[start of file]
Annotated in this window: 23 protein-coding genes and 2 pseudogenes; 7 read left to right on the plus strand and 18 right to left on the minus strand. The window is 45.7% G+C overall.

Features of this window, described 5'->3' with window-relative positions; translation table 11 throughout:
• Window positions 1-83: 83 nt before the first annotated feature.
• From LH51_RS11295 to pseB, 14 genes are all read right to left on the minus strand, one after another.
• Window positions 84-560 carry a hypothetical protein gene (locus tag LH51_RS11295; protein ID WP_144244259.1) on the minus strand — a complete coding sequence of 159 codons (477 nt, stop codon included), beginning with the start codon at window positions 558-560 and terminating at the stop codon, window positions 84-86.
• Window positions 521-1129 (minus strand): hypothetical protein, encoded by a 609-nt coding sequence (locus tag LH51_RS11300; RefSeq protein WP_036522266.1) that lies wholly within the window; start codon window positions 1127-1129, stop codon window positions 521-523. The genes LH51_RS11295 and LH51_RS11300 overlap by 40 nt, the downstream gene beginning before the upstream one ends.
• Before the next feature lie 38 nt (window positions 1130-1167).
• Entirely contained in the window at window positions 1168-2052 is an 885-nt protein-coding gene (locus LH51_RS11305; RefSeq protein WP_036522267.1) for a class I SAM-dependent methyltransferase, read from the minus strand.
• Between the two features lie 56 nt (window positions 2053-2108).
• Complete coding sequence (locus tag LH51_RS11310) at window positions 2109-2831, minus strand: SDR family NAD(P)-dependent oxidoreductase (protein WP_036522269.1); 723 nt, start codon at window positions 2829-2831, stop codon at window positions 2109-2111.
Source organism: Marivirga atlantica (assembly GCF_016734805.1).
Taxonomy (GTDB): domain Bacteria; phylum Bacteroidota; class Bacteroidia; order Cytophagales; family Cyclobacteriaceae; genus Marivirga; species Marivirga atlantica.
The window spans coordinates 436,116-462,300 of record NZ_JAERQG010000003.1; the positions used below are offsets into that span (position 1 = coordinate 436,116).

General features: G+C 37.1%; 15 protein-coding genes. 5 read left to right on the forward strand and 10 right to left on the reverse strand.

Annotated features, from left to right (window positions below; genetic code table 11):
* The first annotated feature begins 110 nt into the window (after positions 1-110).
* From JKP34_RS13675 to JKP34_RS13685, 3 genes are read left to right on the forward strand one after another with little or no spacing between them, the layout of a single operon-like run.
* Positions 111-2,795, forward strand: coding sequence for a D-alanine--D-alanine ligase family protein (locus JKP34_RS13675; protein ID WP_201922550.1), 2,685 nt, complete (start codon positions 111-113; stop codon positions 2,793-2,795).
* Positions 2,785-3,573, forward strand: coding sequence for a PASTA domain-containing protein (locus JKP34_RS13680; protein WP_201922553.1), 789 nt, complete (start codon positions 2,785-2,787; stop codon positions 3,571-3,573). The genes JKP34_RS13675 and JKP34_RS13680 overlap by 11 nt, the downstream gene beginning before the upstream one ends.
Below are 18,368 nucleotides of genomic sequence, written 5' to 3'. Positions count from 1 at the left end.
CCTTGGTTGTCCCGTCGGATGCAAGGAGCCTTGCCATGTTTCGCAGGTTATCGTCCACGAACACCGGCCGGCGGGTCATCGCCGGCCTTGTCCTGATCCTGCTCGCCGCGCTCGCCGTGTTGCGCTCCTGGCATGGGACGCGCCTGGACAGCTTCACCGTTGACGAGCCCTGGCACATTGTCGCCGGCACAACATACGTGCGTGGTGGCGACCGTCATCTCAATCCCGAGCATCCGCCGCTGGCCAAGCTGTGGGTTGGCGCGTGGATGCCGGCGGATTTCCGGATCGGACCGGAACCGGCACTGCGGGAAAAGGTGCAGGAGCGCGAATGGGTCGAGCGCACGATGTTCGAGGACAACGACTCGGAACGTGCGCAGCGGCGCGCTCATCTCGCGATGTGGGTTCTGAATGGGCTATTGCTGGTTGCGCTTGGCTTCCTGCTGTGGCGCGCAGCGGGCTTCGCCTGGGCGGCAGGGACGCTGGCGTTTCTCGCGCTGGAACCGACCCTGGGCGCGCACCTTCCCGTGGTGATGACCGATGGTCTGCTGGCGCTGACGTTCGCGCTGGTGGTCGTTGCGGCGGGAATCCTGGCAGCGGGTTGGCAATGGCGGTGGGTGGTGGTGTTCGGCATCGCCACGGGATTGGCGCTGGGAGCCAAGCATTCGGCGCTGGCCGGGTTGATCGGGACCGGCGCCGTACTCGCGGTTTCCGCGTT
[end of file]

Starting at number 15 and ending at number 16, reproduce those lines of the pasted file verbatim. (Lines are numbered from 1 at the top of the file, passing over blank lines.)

Annotated features, from left to right (window positions below; genetic code table 11):
* The first annotated feature begins 110 nt into the window (after positions 1-110).